John Old Smoke Morrissey Boxer

Also known as Old Smoke, John Morrissey was born on the 12th of February, 1831. He was Irish-born American and his parents had moved to New York State when John was still a small child. During the early 1850s, John went to San Francisco during the era of the California Gold Rush. He became a bare-knuckle boxer in California and after returning to New York he threw a challenge at Yankee Sullivan and also defeated him. This made John an American Boxing Champion.

During the natural course of time, John became a gambler and also owned several gambling houses in New York City between the year 1850 and 1860.later on in life Morrissey became a US Congressman between 1867 and 1871 from New York. He was backed by Tammany Hall. With time he fell out with the Tammany Hall political machine and became Democratic State Senator for New York between 1876 and 1878. He was elected as an anti-Tammany candidate.

Early Life of John Morrissey

In Ireland, John Morrissey was in Templemore, County Tipperary. Around the year 1833 his parents shifted to the US and settled near Troy, New York. John’s father, Timothy, was a laborer and was the sole bread earner of the family. Timothy had 7 daughters and John, his son. After a few years of formal education, John started working in a wall-paper factory at a tender age of 12 years.

Later, he also worked in a stove foundry and iron-works. By the year 1848, Morrissey started taking part in factional fighting in Troy. These fights were mostly between the Up-Town gangs and Down-Town gangs. He also became the king-pin of the faction for the Down-town gang and was involved in defeating Jack O-Rourke, the leader of the Up-town gang.

In the year 1848, Morrissey shifted to New York and became a deck-hand on a steamer that operated between New York and Albany. He went on to marry Sarah Smith, the daughter of the ship’s captain around 1849. This was the time when John acquired the nickname of Old Smoke due to the result of a fight. There was a story that goes to say that Morrissey was pinned on his back during one fight against Thomas McCann, who was a noted right-and-tumble fighter.

Morrissey was pinned on his back atop burning coals from a stove that was overturned. After enduring the pain of burning flesh, John fought off McCann and stood up on his feet. He went on to beat McCann senselessly with smoke rising from his burning flesh. This even earned him the name Old Smoke. This nickname stayed with him for the rest of his life.

Winner of the Heavyweight Championship

Morrissey appeared for the first time in a professional prize fighting ring during his time in California. He defeated George Thompson on 31st August, 1852 at Mare Island, California. He defeated George in the 11th round that earned him $5000. This incident encouraged him to return to New York and challenge Yankee Sullivan, who was the American Champion.

Morrissey challenged Sullivan multiple times before the latter finally agreed. During the 1850s, boxing was termed as an illegal sport in most parts due to its violent nature. Various articles for the fight between the two parties were signed on 1st September 1853. 2 days after signing the articles, Morrissey went for training. The fight took place on the 12thof October, 1853 in a hamlet of Boston Corners. It was in Massachusetts at that time. The fight continued till the 37th round and due to a general riot in which the crowd broke into the ring Morrissey was declared as the winner.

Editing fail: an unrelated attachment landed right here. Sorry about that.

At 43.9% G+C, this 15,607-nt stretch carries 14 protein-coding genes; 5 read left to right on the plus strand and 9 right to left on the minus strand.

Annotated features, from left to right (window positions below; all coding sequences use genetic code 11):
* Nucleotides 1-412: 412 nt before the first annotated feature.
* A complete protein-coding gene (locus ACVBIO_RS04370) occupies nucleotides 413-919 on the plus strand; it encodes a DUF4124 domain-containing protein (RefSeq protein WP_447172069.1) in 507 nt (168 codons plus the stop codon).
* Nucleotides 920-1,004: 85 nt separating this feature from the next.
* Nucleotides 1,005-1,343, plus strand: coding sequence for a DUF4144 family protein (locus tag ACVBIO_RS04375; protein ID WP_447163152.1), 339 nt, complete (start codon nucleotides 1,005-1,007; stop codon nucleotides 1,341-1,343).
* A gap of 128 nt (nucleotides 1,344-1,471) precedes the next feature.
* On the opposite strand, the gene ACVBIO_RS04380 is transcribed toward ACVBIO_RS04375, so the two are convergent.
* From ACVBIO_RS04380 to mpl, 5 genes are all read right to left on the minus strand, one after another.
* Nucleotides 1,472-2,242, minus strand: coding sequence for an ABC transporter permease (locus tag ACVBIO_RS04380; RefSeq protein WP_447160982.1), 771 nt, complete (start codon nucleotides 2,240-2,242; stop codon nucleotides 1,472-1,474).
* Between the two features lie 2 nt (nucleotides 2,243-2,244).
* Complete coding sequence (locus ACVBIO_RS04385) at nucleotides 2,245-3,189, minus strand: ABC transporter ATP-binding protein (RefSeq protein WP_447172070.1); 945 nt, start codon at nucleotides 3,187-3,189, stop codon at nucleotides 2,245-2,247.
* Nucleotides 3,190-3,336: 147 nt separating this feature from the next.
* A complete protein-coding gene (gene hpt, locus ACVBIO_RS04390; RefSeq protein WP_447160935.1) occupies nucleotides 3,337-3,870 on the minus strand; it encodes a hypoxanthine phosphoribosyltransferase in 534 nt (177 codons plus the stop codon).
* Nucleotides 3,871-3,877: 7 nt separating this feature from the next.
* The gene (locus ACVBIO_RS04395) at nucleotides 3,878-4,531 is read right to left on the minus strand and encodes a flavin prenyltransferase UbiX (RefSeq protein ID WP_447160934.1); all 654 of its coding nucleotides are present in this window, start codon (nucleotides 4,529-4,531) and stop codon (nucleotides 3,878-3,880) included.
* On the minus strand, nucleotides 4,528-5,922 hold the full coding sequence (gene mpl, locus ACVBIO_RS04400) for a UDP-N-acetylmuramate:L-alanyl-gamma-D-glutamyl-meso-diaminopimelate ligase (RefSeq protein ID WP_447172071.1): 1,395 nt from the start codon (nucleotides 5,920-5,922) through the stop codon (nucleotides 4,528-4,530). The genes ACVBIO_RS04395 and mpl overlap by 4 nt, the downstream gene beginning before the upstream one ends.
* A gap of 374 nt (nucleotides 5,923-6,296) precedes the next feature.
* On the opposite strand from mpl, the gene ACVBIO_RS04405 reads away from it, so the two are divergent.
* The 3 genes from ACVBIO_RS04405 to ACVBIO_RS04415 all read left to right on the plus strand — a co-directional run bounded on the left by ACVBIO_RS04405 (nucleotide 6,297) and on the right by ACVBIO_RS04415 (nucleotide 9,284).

Bill Poole Murder

With time, Morrissey became involved in Democratic politics in New York City and also developed a rivalry with William Poole. William was also popular as Bill the Butcher at that time. He was also a boxer and the leader of the rival Bowery Boys, who were the enforcers for the Know-Nothing Party. At the corner of West and Amos Street, a fight was organized between Morrissey and Poole on the 8th of August, 1854. According to a report in a newspaper, Poole threw Morrissey on the ground after some sparring. He also got on top of Morrissey and after gouging, pounding, biting and bucking Morrissey, he was ultimately forced to concede the fight to Poole.

In the month of February, 1855, Jim Turner and Lew Baker, two of John’s friends, shot and ultimately fatally wounded William Poole at Stanwix Hall, which was a saloon on Broadway. Morrissey and Baker were charged with murder of Poole. However, the charges were soon dropped after three trials resulted in hung juries.

Political Career

In 1866, Morrissey ran for Congress with the help of Tammany Hall as his backup. Although the other political rivals kept on pointing out Morrissey’s several convictions and indictments for different crimes, he managed to become a Congressman and also served two terms from 1867 to 1871 in the House. This was during the 40th and the 41st United States Congress. Once he became a Congressman, Morrissey was always interested in fulfilling the interests of the Irish. He was also popular for using strong-arm tactics to reach his legislative goals. He was also alleged to declare that he can lick any man in the House.

As the corruption in Tammany Hall kept on growing, he eventually grew tired of it all and decided to leave the House after his second term. He also finally testified against William Tweed that helped Tweed get behind bars. He was also elected as the Anti-Tammany Democrat in 1875 to the New York State Senate and later got re-elected in 1877. Thus, he was seen sitting in the 99th, 100th, and 101st New York State Legislatures.

John Morrissey died on 1st of May, 1878 at the age of 47. He died due to pneumonia. On his death, all the offices were closed by the state and the flags were flown at half-mast. Many people attended his funeral.

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